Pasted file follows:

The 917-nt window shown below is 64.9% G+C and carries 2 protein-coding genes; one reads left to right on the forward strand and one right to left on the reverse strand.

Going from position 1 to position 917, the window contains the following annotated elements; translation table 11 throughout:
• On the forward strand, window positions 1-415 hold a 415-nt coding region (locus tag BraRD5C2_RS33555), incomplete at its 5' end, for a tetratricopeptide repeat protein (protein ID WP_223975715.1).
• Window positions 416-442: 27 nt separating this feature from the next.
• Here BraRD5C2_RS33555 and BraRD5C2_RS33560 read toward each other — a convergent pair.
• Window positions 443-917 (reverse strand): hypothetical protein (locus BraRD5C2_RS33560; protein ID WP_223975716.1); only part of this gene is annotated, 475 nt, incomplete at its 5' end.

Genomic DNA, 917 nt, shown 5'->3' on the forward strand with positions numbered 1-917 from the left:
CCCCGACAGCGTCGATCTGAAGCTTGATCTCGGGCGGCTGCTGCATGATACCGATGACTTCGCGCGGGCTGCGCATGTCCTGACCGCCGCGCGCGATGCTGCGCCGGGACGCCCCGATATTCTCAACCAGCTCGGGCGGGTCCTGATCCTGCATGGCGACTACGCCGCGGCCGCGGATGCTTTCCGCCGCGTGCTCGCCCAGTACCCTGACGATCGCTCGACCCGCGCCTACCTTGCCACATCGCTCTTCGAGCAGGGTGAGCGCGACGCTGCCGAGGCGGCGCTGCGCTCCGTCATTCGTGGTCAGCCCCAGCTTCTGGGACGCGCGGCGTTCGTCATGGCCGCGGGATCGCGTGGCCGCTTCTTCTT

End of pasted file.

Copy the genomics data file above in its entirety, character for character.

The 917-nt window shown below is 64.9% G+C and carries 2 protein-coding genes; one reads left to right on the forward strand and one right to left on the reverse strand.

Going from position 1 to position 917, the window contains the following annotated elements; translation table 11 throughout:
• On the forward strand, window positions 1-415 hold a 415-nt coding region (locus tag BraRD5C2_RS33555), incomplete at its 5' end, for a tetratricopeptide repeat protein (protein ID WP_223975715.1).
• Window positions 416-442: 27 nt separating this feature from the next.
• Here BraRD5C2_RS33555 and BraRD5C2_RS33560 read toward each other — a convergent pair.
• Window positions 443-917 (reverse strand): hypothetical protein (locus BraRD5C2_RS33560; protein ID WP_223975716.1); only part of this gene is annotated, 475 nt, incomplete at its 5' end.

Genomic DNA, 917 nt, shown 5'->3' on the forward strand with positions numbered 1-917 from the left:
CCCCGACAGCGTCGATCTGAAGCTTGATCTCGGGCGGCTGCTGCATGATACCGATGACTTCGCGCGGGCTGCGCATGTCCTGACCGCCGCGCGCGATGCTGCGCCGGGACGCCCCGATATTCTCAACCAGCTCGGGCGGGTCCTGATCCTGCATGGCGACTACGCCGCGGCCGCGGATGCTTTCCGCCGCGTGCTCGCCCAGTACCCTGACGATCGCTCGACCCGCGCCTACCTTGCCACATCGCTCTTCGAGCAGGGTGAGCGCGACGCTGCCGAGGCGGCGCTGCGCTCCGTCATTCGTGGTCAGCCCCAGCTTCTGGGACGCGCGGCGTTCGTCATGGCCGCGGGATCGCGTGGCCGCTTCTTCTT